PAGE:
Have lots of stuff to do? Many songwriters work at multiple jobs or have numerous daily responsibilities which demand their attention. Having several things on your plate does not mean time for songwriting should suffer. At the same time, you should not try to multitask. There is much evidence suggesting that multitasking causes more harm than good. In fact, multitasking can lead to burn out, anxiety, and stress. Moreover, it does not always lead to getting more work done; the opposite is true in many cases.
A better approach is to prioritize what needs to get done first. Put your most crucial tasks at the top of the list and those that are less important at the bottom. It is up to you to decide where on that list songwriting falls. But if it is something you are doing as a professional pursuit, setting aside time for creating should be pretty high up on your priority list. With that said, once you have organized your priorities, proceed to strike off one after the other. This approach will keep you more organized and aid your ability to focus, rather than trying to take on everything at once.
How conducive is your work area to the actual work that you do? If you have to get up every few minutes to go for different things you might need for a songwriting session, your focus will keep breaking. If you are surrounded by clutter, it will also be difficult to concentrate. The same is true if your work area is disorganized or uncomfortable.
To get the most out of every songwriting session, it is critical that you set up your workspace so that it is conducive to your craft. Spend time optimizing your workspace by removing things that are only causing clutter. Get comfortable furniture, especially an ergonomic work chair. Organize your songwriting implements such as instruments, music player, pen, paper, etc. in a way that you have easy access to them without having to leave the work area. If you tend to have snacks or refreshments during songwriting sessions, be sure to have them close at hand as well. The more comfortable you are, the easier it is to zero in on what you are doing.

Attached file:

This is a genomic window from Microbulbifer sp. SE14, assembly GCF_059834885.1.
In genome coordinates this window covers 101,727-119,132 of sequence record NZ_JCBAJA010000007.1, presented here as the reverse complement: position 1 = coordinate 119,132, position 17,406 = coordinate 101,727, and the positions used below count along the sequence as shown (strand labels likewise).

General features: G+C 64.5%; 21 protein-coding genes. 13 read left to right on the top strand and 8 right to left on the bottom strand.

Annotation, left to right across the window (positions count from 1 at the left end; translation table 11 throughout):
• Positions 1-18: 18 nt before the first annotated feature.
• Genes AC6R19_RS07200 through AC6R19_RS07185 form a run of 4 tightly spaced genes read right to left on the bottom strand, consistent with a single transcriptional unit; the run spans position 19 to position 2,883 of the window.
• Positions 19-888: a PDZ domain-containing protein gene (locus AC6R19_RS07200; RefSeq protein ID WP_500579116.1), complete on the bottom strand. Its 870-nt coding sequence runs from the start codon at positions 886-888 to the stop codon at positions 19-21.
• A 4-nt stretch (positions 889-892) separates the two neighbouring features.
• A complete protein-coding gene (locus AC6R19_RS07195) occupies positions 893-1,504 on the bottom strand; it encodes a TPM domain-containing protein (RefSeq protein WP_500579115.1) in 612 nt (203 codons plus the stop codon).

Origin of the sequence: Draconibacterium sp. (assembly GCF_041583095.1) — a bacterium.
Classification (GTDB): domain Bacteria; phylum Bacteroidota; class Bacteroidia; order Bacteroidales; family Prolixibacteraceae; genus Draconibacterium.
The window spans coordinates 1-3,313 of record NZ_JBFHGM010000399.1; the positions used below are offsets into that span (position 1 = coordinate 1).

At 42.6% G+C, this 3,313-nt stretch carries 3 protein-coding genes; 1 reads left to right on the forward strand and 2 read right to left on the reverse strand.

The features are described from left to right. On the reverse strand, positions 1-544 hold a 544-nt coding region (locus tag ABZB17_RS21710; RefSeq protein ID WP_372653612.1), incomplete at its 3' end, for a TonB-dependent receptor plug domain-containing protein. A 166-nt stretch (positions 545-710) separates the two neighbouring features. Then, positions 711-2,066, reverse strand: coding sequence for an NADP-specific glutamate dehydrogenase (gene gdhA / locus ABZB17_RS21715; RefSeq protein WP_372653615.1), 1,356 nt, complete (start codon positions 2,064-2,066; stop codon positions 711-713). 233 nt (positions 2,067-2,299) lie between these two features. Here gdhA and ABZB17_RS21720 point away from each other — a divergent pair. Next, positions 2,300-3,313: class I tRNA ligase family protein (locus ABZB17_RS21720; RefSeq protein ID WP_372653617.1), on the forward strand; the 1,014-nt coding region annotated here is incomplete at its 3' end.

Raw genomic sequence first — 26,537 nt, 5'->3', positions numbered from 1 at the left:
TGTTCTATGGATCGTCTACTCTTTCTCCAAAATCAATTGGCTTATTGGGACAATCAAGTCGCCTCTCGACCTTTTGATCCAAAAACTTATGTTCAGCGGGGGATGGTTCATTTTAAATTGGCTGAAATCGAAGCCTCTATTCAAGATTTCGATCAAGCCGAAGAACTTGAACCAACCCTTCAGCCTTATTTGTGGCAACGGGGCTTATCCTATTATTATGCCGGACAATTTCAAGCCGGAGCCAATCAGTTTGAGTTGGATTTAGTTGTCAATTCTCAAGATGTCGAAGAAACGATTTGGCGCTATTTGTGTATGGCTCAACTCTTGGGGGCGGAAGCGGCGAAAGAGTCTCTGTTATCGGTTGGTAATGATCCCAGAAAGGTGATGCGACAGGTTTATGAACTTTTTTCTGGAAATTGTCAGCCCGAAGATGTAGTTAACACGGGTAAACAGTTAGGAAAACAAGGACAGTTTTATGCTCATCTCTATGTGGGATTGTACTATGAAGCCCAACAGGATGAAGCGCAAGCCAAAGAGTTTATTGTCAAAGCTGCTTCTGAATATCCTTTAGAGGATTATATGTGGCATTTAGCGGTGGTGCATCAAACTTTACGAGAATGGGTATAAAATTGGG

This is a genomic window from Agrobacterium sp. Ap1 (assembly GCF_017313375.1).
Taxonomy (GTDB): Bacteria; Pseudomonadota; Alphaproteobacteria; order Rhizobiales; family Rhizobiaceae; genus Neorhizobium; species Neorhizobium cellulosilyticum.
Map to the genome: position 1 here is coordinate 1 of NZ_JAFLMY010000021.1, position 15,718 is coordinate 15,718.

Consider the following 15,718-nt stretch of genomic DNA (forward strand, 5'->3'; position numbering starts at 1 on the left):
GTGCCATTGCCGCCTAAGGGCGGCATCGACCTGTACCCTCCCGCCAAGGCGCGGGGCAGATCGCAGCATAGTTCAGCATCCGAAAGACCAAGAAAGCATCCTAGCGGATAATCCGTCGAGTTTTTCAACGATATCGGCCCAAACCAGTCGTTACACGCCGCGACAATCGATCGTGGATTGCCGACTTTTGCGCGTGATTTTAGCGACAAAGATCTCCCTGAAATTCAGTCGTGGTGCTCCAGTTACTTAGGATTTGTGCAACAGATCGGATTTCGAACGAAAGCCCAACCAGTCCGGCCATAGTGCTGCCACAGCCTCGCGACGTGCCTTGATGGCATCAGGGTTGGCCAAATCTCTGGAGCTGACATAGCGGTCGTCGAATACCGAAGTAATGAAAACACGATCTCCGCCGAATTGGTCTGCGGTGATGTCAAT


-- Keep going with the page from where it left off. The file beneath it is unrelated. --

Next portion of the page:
It might sound counter-intuitive, but there is music available that helps boost your focus on what you are doing. From classical compilations and videos featuring upbeat music for songwriting to binaural beats, there are tons of playlists online that can help you focus, especially when writing lyrics. Of course, this won’t necessarily work for every songwriter, but you can grab a pair of headphones and try a few pieces of productivity music to see if any works for you.
Writing a song can be an intense venture, especially if you are emotionally invested in a particular song idea. But if you are focusing on the same thing for an extended period, it can lead to your brain getting tired. Try to remind yourself to take regular breaks that allow you to pace your session. In addition, taking breaks can allow you to break up fruitless trains of thought and even get new perspectives that make for better songwriting. You can tie in these breaks when creating the schedule mentioned above. Or you can set a timer that goes off at certain intervals (maybe every hour) as a reminder to take a break.